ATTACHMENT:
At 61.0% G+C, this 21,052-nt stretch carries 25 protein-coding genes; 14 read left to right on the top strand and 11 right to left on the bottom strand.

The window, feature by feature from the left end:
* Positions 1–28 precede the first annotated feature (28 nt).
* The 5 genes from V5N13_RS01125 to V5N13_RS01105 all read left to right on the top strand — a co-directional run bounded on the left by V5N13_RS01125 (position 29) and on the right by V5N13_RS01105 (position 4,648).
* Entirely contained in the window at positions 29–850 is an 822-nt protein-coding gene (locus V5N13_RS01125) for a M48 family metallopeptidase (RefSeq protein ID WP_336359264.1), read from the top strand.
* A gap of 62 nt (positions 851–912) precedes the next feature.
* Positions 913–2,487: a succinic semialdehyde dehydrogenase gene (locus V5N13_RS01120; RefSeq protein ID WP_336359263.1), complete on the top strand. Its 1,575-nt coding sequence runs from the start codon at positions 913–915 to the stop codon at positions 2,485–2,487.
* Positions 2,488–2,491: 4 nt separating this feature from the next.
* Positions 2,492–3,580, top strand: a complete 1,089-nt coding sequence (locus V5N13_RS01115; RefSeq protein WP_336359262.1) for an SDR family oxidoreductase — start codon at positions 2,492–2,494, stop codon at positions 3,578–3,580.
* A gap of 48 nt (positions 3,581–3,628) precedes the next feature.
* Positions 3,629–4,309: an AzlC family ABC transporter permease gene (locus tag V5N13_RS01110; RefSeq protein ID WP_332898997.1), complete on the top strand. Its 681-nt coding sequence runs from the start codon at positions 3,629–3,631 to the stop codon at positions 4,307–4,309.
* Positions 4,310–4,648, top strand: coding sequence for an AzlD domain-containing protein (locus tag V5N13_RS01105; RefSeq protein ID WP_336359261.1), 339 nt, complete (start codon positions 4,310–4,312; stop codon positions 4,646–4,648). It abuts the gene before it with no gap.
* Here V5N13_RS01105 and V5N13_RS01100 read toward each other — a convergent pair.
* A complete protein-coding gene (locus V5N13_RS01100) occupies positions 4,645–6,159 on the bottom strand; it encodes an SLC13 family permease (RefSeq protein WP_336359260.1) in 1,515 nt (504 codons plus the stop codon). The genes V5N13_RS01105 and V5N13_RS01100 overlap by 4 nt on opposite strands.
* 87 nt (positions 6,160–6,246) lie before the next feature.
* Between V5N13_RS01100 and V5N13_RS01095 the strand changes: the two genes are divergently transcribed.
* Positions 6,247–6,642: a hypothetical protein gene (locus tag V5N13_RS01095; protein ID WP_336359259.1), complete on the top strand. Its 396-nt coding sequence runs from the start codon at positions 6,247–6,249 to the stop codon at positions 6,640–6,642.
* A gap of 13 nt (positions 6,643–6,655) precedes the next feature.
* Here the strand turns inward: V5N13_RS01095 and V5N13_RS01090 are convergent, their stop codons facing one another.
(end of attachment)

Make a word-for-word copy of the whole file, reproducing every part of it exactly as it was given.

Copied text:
At 61.0% G+C, this 21,052-nt stretch carries 25 protein-coding genes; 14 read left to right on the top strand and 11 right to left on the bottom strand.

The window, feature by feature from the left end:
* Positions 1–28 precede the first annotated feature (28 nt).
* The 5 genes from V5N13_RS01125 to V5N13_RS01105 all read left to right on the top strand — a co-directional run bounded on the left by V5N13_RS01125 (position 29) and on the right by V5N13_RS01105 (position 4,648).
* Entirely contained in the window at positions 29–850 is an 822-nt protein-coding gene (locus V5N13_RS01125) for a M48 family metallopeptidase (RefSeq protein ID WP_336359264.1), read from the top strand.
* A gap of 62 nt (positions 851–912) precedes the next feature.
* Positions 913–2,487: a succinic semialdehyde dehydrogenase gene (locus V5N13_RS01120; RefSeq protein ID WP_336359263.1), complete on the top strand. Its 1,575-nt coding sequence runs from the start codon at positions 913–915 to the stop codon at positions 2,485–2,487.
* Positions 2,488–2,491: 4 nt separating this feature from the next.
* Positions 2,492–3,580, top strand: a complete 1,089-nt coding sequence (locus V5N13_RS01115; RefSeq protein WP_336359262.1) for an SDR family oxidoreductase — start codon at positions 2,492–2,494, stop codon at positions 3,578–3,580.
* A gap of 48 nt (positions 3,581–3,628) precedes the next feature.
* Positions 3,629–4,309: an AzlC family ABC transporter permease gene (locus tag V5N13_RS01110; RefSeq protein ID WP_332898997.1), complete on the top strand. Its 681-nt coding sequence runs from the start codon at positions 3,629–3,631 to the stop codon at positions 4,307–4,309.
* Positions 4,310–4,648, top strand: coding sequence for an AzlD domain-containing protein (locus tag V5N13_RS01105; RefSeq protein ID WP_336359261.1), 339 nt, complete (start codon positions 4,310–4,312; stop codon positions 4,646–4,648). It abuts the gene before it with no gap.
* Here V5N13_RS01105 and V5N13_RS01100 read toward each other — a convergent pair.
* A complete protein-coding gene (locus V5N13_RS01100) occupies positions 4,645–6,159 on the bottom strand; it encodes an SLC13 family permease (RefSeq protein WP_336359260.1) in 1,515 nt (504 codons plus the stop codon). The genes V5N13_RS01105 and V5N13_RS01100 overlap by 4 nt on opposite strands.
* 87 nt (positions 6,160–6,246) lie before the next feature.
* Between V5N13_RS01100 and V5N13_RS01095 the strand changes: the two genes are divergently transcribed.
* Positions 6,247–6,642: a hypothetical protein gene (locus tag V5N13_RS01095; protein ID WP_336359259.1), complete on the top strand. Its 396-nt coding sequence runs from the start codon at positions 6,247–6,249 to the stop codon at positions 6,640–6,642.
* A gap of 13 nt (positions 6,643–6,655) precedes the next feature.
* Here the strand turns inward: V5N13_RS01095 and V5N13_RS01090 are convergent, their stop codons facing one another.